Sikh Regiment - Wikipedia
Sikh Regiment
The Sikh Regiment is an infantry regiment of the Indian Army that recruits from the jat Sikh community. It is the most decorated regiment of the Indian Army and in 1979, the 1st battalion was the Commonwealth's most decorated battalion with 245 pre-independence and 82 post-independence gallantry awards, when it was transformed into the 4th battalion, Mechanised Infantry Regiment.[3][4][5] The first battalion of the regiment was officially raised just before the annexation of the Sikh Empire on August 1 1846, by the British East India Company. Currently, the Sikh Regimental Centre is located in Ramgarh Cantonment, Jharkhand. The Centre was earlier located in Meerut, Uttar Pradesh.
Sikh Regiment

Cap badge of the Sikh Regiment
Active1 August 1846–Present
Country
India
Branch Indian Army
TypeLine Infantry
RoleInfantry
Size20 battalions
Motto(s)Nischay Kar Apni Jeet Karon (With determination, I will be triumphant).
War CryBole So Nihal, Sat Sri Akal (one will be blessed eternally who says that God is the ultimate)
AnniversariesSeptember 12
Decorations
Commanders
Colonel of
the Regiment
Lt. Gen. Sanjay Kumar Jha[2]
Insignia
Regimental InsigniaLion, symbolic of the name (Singh) every Sikh carries, ringed by a chakra
Men of the Loodiaah (Ludhiana) Sikh Regiment during Second Opium War in China, Circa_1860
The modern Sikh Regiment traces its roots directly from the 11th Sikh Regiment of the British Indian Army. When transferred to the Indian Army like its sister regiments, the numeral prefix (in the case of the Sikh Regiment, 11) was removed and extra battalions were raised, transferred or disbanded to meet army needs. With a humble beginning of two battalions, today the fraternity has grown to a regiment of 19 regular infantry and two reserve battalions strong.
Recruitment
Enlisted soldiers are recruited from the jat Sikh community from Punjab and the surrounding states. They trained internally by the regiment, in which they tend to spend most of their careers. Officers, however, can come from all regions and communities in India and tend to leave the regiment subject to promotion. The war cry of regiment, taken from Sikh scriptures, is Bole So Nihal, Sat Sri Akal. [a]
In a departure from the single class composition, the 13th battalion was raised with multiple class composition: a company each of Sikhs, Dogras, Garhwalis and South Indians. However these units were reverted to their original class composition later.[citation needed]
Units
Others:
Awards and citations
The Museum of the Regimental Centre displays a record of the Sikh Regiment in four halls viz.,
With regards to the Kargil War, the Chief of Army Staff (COAS) made a special instant award of "Unit Citation" to the 8th battalion for their meritorious and gallant performance in the isolation of Tiger Hill, which facilitated the capture of Tiger Hill top and Helmet and India Gate, features to the West of Tiger Hill top, on night 07/8 July 1999, in Dras.
In all, the regiment has to its credit 1652 gallantry awards and honours including:
In addition it has also earned:
Battle honours and theatre honours
Battle honours
Pre-Independence
World War I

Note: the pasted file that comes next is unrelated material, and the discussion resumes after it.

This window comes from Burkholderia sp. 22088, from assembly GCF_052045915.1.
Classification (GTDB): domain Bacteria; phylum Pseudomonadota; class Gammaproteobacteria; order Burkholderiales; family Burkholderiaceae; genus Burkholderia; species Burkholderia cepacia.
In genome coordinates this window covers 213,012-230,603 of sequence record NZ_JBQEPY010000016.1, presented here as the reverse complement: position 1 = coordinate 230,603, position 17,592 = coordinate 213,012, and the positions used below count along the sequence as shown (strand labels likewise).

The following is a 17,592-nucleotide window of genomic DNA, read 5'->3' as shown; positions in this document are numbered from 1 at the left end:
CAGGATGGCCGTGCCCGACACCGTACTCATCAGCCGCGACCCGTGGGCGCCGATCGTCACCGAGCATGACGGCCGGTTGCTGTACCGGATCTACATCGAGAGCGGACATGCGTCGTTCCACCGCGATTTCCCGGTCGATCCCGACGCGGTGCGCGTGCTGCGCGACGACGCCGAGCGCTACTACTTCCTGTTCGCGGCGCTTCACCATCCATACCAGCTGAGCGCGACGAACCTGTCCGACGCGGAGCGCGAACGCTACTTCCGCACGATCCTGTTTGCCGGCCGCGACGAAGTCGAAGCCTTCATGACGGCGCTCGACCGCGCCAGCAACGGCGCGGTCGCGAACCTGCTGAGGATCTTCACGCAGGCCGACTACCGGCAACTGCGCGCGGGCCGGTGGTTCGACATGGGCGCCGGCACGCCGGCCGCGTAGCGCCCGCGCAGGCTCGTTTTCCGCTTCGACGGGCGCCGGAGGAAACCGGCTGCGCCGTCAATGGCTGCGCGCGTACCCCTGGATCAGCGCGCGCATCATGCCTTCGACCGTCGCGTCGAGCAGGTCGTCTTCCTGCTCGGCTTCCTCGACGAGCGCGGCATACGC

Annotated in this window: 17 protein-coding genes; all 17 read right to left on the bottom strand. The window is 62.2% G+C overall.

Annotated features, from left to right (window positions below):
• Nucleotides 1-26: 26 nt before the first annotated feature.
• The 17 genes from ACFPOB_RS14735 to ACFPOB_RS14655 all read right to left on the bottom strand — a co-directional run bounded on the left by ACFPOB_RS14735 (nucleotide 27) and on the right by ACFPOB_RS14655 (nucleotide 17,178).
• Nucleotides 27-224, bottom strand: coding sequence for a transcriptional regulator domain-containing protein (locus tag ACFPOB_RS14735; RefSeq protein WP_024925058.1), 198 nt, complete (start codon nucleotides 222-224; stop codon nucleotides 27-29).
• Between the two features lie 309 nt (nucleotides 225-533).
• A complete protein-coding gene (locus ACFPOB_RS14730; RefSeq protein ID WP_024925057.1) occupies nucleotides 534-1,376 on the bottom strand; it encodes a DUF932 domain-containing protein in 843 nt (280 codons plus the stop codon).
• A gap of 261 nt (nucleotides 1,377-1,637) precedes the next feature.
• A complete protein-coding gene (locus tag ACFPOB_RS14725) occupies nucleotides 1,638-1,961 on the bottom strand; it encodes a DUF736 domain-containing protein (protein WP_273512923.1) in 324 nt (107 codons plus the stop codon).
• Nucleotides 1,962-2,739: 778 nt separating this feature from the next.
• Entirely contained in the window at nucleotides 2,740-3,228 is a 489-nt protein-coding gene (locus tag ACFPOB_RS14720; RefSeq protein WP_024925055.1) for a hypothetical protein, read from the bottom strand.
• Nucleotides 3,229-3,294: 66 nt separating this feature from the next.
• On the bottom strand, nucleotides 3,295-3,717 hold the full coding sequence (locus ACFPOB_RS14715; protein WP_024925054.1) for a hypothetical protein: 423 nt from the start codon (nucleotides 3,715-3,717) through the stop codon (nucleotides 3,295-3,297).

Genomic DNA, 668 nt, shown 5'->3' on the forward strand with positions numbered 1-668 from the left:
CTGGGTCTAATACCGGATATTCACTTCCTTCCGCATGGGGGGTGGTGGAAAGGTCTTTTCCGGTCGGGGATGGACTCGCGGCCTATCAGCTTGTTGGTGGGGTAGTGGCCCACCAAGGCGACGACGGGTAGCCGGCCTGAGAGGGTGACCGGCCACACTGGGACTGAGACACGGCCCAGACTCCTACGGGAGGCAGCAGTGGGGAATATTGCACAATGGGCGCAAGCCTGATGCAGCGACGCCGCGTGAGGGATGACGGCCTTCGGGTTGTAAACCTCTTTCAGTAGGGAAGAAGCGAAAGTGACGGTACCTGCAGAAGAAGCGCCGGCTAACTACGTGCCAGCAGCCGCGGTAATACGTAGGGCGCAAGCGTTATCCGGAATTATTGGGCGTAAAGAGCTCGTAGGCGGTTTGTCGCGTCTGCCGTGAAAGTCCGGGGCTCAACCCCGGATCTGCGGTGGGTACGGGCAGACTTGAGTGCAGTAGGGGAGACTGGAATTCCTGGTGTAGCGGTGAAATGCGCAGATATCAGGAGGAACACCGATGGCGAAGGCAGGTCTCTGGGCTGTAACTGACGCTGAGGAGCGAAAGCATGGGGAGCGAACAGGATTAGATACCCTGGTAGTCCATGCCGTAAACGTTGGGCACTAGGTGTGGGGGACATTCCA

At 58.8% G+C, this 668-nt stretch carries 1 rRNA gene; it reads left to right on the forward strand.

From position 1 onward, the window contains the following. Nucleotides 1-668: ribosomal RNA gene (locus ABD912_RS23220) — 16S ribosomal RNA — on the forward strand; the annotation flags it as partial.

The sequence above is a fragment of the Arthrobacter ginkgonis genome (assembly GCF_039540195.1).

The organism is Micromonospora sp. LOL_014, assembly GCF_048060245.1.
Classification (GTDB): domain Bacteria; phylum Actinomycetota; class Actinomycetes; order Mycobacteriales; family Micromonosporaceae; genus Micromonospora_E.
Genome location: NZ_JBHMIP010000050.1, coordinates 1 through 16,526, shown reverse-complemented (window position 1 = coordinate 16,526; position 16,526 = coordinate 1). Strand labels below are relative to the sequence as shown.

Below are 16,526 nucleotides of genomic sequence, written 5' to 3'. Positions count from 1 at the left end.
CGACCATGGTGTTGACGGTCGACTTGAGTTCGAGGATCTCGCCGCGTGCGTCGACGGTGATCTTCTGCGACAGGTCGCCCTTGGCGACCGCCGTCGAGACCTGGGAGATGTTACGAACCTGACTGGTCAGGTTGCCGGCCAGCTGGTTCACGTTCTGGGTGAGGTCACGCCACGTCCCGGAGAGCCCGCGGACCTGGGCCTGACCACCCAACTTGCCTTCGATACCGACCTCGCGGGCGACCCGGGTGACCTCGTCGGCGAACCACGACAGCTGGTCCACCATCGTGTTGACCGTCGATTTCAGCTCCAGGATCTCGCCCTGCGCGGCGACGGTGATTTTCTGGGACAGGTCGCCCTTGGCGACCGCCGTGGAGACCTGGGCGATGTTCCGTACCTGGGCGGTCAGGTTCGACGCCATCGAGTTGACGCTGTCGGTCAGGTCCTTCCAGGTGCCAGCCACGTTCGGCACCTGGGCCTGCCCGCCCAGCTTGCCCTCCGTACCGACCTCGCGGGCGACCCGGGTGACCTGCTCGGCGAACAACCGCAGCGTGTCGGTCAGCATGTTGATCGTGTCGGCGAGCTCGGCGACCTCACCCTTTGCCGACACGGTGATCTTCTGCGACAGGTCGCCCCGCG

French postcard depicting the arrival of 15th Sikh Regiment in France during World War I. The postcard reads, "Gentlemen of India marching to chasten the German hooligans".
Inter-War years
Second World War
Operation Crusader
A Sikh soldier with the flag of Nazi Germany after German surrender during World War II
Post-Independence
Theatre honours
Pre-Independence
Post-Independence
Operation Blue Star
About 5000 Indian soldiers, some belonging to the regiment, mutinied after the storming of the Golden Temple by the Indian Army as part of Operation Blue Star in 1984. The Sikh Regiment's 9th battalion was disbanded after a large number of its troops mutinied.[6]
British Army Sikh Regiment
Advanced plans by the British Army to raise a Sikh infantry regiment that would recruit from the UK's Sikh community were scrapped due to accusations by the Commission for Racial Equality (CRE) that such a creation could be viewed as racist or sectarian. The plan had many supporters, including Prince Charles.[7]
Gallantry awards
Indian Order of Merit
21 Sikh Regiment soldiers were posthumously awarded the Indian Order of Merit for their actions in the Battle of Saragarhi in 1897:[8][9]
Victoria Cross
Param Vir Chakra
Ashok Chakra
Maha Vir Chakra
Vir Chakra
Lt. Gen. Harbaksh Singh
Padma Vibhushan
Lt. Gen. Harbaksh Singh
Padma Bhushan
Lt. Gen. Harbaksh Singh
Alliances
 United Kingdom - Duke of Lancaster's Regiment
Notes
^ English: One will be blessed eternally who says that God is the ultimate truth
References
  1. ^ "Padma Awards" (PDF). Ministry of Home Affairs, Government of India. 2015. Retrieved 21 July 2015.
  2. ^ http://www.dailypioneer.com/state-editions/dehradun/lt-gen-sanjay-kumar-jha-is-head-of-ima.html
  3. ^ http://mod.nic.in/samachar/18/html/ch8.htm
  4. ^ "Archived copy" (PDF). Sikh Review. Archived from the original (PDF) on 2011-07-18. Retrieved 2010-11-02.
  5. ^ "Army Equipment". www.globalsecurity.org.
  6. ^ "GENERAL PROMISES TO PUNISH SIKH MUTINEERS". July 2, 1984 – via NYTimes.com.
  7. ^ "UK Sikh regiment". Telegraph.co.uk. Archived from the original on November 18, 2007. Retrieved 26 November 2014.
  8. ^ "No. 26937". The London Gazette. 11 February 1898. p. 863.
  9. ^ Regimental numbers from photo of Saragarhi memorial plaque
Bibliography
External links
Last edited on 5 May 2021, at 19:34
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